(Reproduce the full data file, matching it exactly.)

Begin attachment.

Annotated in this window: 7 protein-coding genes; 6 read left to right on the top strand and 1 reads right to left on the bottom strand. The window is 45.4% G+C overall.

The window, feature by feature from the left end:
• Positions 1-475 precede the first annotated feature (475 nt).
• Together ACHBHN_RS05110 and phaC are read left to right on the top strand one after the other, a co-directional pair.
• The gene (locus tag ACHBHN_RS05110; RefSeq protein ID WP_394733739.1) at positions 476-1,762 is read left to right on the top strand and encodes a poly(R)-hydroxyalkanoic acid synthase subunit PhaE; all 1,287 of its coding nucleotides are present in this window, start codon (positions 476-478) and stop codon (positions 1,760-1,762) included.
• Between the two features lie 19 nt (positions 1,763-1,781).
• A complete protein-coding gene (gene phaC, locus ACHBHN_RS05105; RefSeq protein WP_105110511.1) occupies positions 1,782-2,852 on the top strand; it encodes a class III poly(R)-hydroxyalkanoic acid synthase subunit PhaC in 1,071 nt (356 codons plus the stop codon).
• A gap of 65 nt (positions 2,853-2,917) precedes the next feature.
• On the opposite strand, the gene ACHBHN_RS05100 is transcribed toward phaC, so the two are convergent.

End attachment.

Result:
Annotated in this window: 7 protein-coding genes; 6 read left to right on the top strand and 1 reads right to left on the bottom strand. The window is 45.4% G+C overall.

The window, feature by feature from the left end:
• Positions 1-475 precede the first annotated feature (475 nt).
• Together ACHBHN_RS05110 and phaC are read left to right on the top strand one after the other, a co-directional pair.
• The gene (locus tag ACHBHN_RS05110; RefSeq protein ID WP_394733739.1) at positions 476-1,762 is read left to right on the top strand and encodes a poly(R)-hydroxyalkanoic acid synthase subunit PhaE; all 1,287 of its coding nucleotides are present in this window, start codon (positions 476-478) and stop codon (positions 1,760-1,762) included.
• Between the two features lie 19 nt (positions 1,763-1,781).
• A complete protein-coding gene (gene phaC, locus ACHBHN_RS05105; RefSeq protein WP_105110511.1) occupies positions 1,782-2,852 on the top strand; it encodes a class III poly(R)-hydroxyalkanoic acid synthase subunit PhaC in 1,071 nt (356 codons plus the stop codon).
• A gap of 65 nt (positions 2,853-2,917) precedes the next feature.
• On the opposite strand, the gene ACHBHN_RS05100 is transcribed toward phaC, so the two are convergent.